It’s hard to compare myself with my parents. When they were my age — I’ll be thirty-five years old less than a month from now — they had two children, and the four of us were living in an apartment in upstate New York. I’m not married and I have no children. My father studied to be an environmental engineer, and I studied to be a music teacher. My situation is significantly different and probably shouldn’t be compared without making these points. When you compare yourself with your parents, you might have similar variables that make the comparison uneven.
Most middle class Americans are not better off than their parents today. When you look at average income, unless you’re in the top sliver of wealth, it has stayed roughly stagnant for at least a generation. The bottom 90% of income earners, those with incomes under $380,000 a year, have not seen their real purchasing power increase. Those in the top 1%, on the other hand, have seen their income increase by 33%, after accounting for inflation, in the past 20 years.
Even if incomes haven’t changed for middle class, the standard of living certainly has. I, and much of the middle class, can watch movies in high definition on a big screen in living rooms, while my parents had a 13-inch television. Today’s middle class dines out in restaurants frequently, while the middle class of the previous generation focused much more on cooking in the home. The middle class a generation ago didn’t place the stigma on renting an apartment rather than buying a house that today’s generation does, and it’s been normal for middle class individuals and families to own houses soon after starting a career or a family.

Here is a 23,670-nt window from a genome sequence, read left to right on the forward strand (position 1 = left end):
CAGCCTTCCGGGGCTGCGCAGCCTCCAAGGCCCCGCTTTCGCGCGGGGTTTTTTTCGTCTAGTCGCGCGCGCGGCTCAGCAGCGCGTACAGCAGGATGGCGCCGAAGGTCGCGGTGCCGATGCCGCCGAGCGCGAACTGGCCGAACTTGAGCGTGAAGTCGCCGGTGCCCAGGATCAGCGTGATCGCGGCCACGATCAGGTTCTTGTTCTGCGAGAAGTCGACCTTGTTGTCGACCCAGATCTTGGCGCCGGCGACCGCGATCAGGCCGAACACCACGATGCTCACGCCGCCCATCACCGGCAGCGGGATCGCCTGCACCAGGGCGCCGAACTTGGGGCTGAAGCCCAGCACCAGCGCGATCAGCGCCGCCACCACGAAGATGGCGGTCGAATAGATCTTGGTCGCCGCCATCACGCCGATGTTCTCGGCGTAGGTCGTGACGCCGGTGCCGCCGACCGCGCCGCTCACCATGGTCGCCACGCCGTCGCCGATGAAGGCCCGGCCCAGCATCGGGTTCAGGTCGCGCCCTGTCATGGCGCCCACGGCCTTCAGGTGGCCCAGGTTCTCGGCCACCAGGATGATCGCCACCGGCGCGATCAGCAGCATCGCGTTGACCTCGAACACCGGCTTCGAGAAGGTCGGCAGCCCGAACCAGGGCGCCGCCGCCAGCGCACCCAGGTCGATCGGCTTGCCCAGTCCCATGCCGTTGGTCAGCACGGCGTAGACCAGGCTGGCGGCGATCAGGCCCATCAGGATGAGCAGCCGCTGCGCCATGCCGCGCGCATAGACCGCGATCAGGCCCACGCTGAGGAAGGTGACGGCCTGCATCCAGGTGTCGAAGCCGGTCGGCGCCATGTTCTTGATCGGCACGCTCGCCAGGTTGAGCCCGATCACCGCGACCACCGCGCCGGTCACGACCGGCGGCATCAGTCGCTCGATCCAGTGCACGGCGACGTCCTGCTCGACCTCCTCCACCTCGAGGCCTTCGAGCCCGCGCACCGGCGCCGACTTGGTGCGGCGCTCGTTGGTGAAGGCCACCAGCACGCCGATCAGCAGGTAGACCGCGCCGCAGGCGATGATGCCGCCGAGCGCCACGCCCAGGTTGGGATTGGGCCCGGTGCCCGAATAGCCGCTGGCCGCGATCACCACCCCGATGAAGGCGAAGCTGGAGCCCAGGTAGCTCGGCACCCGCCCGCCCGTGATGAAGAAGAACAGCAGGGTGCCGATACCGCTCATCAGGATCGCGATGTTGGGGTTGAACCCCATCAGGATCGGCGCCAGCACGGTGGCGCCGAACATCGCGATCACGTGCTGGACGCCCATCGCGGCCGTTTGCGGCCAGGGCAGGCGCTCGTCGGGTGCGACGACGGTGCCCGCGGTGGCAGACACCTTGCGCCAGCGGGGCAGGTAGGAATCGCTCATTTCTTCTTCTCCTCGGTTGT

Another income to note is the trend over the past generation is the widening income gap between college-educated individuals and those only with high-school diplomas. The increase in education and holding different types of jobs than your parents might help in creating a feeling that you are better off.
In some cases, this feeling is misleading; a generation ago, workers entering the workforce may have had less lucrative jobs, but they had much less debt. Today’s graduates are tied to their student loan payments and credit card debt. Even for those with much better jobs than their parents, there was a sacrifice to get to that point.
Do you feel better off than your parents?
Published or updated February 16, 2011. If you enjoyed this article, subscribe to the RSS feed or receive daily emails. Follow @ConsumerismComm on Twitter and visit our Facebook page for more updates.